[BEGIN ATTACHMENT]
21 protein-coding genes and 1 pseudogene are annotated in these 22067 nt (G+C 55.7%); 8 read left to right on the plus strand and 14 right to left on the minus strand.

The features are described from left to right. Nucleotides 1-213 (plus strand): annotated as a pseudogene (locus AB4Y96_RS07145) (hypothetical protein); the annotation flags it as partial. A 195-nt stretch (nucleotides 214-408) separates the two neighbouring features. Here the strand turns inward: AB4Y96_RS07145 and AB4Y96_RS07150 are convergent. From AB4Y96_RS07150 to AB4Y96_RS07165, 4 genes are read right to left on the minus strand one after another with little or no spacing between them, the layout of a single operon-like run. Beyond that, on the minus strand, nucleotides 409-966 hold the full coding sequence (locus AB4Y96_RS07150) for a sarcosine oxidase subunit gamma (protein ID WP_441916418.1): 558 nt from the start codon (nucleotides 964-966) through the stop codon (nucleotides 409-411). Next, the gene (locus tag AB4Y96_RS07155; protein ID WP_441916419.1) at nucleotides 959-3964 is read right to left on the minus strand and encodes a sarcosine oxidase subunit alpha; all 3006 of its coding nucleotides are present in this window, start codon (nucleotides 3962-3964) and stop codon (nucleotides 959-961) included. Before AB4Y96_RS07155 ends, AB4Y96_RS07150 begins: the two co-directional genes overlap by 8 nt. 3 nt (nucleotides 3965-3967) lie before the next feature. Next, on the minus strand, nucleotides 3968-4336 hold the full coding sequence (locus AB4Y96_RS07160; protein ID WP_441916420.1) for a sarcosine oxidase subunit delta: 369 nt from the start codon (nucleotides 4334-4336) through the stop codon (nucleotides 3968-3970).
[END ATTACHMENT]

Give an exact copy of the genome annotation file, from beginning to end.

21 protein-coding genes and 1 pseudogene are annotated in these 22067 nt (G+C 55.7%); 8 read left to right on the plus strand and 14 right to left on the minus strand.

The features are described from left to right. Nucleotides 1-213 (plus strand): annotated as a pseudogene (locus AB4Y96_RS07145) (hypothetical protein); the annotation flags it as partial. A 195-nt stretch (nucleotides 214-408) separates the two neighbouring features. Here the strand turns inward: AB4Y96_RS07145 and AB4Y96_RS07150 are convergent. From AB4Y96_RS07150 to AB4Y96_RS07165, 4 genes are read right to left on the minus strand one after another with little or no spacing between them, the layout of a single operon-like run. Beyond that, on the minus strand, nucleotides 409-966 hold the full coding sequence (locus AB4Y96_RS07150) for a sarcosine oxidase subunit gamma (protein ID WP_441916418.1): 558 nt from the start codon (nucleotides 964-966) through the stop codon (nucleotides 409-411). Next, the gene (locus tag AB4Y96_RS07155; protein ID WP_441916419.1) at nucleotides 959-3964 is read right to left on the minus strand and encodes a sarcosine oxidase subunit alpha; all 3006 of its coding nucleotides are present in this window, start codon (nucleotides 3962-3964) and stop codon (nucleotides 959-961) included. Before AB4Y96_RS07155 ends, AB4Y96_RS07150 begins: the two co-directional genes overlap by 8 nt. 3 nt (nucleotides 3965-3967) lie before the next feature. Next, on the minus strand, nucleotides 3968-4336 hold the full coding sequence (locus AB4Y96_RS07160; protein ID WP_441916420.1) for a sarcosine oxidase subunit delta: 369 nt from the start codon (nucleotides 4334-4336) through the stop codon (nucleotides 3968-3970).